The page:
The ability to characterize Leishmania species and identify their variants has major implications in assisting in the definition of a more effective treatment against the diseases they cause. MLEE is still considered the gold standard for this identification although many approaches have been developed to better contribute to the characterization of Leishmania species, such as MLSA- Multilocus Sequence Analysis [42, 53, 54]. Here, major differences were observed between the original MLEE classification in zymodemes for the ten isolates selected for this study [29] and the phylogenetic results derived from our genome analysis. For instance, the Z26 isolate, which by MLEE was classified as a separate species, was shown here to be very closely related to several other isolates and firmly clustered with L. braziliensis. In addition, no indication of the three separate L. braziliensis groups identified here could be derived from the MLEE analysis. In order to verify the reasons for these discrepancies, we decided to investigate the genetic basis for the different MLEE profiles observed for the ten isolates selected for this study. First, the full-length coding sequences were retrieved from 14 enzymes used for the MLEE panel (Table 1), and that could be identified for all the 10 genomes sequenced here, as well as the reference genome. A survey was then made of all SNPs causing amino acid changes in these enzymes, with these changes classified according to the impact they might have on the enzyme (low, moderate and high). A total of 298 low and 152 moderate impact SNPs were registered, with no SNP with high impact found for any of the 10 isolates. The isolates from zymodemes that showed the biggest diversity were those from Z26, Z27, Z45 and Z74, all of them with 49 SNPs (Fig 6A). Based on this comparison, no correlation could be established between overall genetic divergence between the different isolates, evaluated from the previous phylogenetic analyses based on the genome sequences, and the variation observed for the genes encoding the selected enzymes used for MLEE.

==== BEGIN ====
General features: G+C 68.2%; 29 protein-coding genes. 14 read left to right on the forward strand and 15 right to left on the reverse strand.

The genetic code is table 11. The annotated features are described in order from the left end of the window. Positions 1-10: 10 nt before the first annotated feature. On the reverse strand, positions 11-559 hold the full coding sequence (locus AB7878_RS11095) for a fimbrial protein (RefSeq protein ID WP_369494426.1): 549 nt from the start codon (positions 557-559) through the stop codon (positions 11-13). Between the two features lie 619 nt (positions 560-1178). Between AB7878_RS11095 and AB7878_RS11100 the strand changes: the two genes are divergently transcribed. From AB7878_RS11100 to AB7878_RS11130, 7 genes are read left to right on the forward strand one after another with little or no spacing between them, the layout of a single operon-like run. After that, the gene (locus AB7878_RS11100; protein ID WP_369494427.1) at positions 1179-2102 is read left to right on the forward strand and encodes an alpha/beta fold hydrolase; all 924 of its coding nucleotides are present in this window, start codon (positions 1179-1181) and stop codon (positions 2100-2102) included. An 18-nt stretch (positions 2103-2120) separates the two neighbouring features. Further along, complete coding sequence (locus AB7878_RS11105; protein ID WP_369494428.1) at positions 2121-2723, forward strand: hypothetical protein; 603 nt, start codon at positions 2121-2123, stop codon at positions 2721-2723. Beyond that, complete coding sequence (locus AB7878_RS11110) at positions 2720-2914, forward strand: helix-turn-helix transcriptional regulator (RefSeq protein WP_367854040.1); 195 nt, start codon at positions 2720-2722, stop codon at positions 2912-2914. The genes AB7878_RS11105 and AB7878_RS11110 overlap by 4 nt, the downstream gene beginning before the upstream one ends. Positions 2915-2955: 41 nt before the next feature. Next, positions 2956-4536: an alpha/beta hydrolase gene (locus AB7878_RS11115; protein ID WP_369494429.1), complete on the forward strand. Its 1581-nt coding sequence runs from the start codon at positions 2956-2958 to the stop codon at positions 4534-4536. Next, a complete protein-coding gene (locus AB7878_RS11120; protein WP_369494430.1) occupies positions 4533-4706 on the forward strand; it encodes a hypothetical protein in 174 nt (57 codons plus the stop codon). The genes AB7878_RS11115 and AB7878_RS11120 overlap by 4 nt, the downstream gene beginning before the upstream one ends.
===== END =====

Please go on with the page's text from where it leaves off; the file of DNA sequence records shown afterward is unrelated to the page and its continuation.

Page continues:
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Fig 6. Assessment of the impact of the SNPs on the coding sequences of selected metabolic enzymes.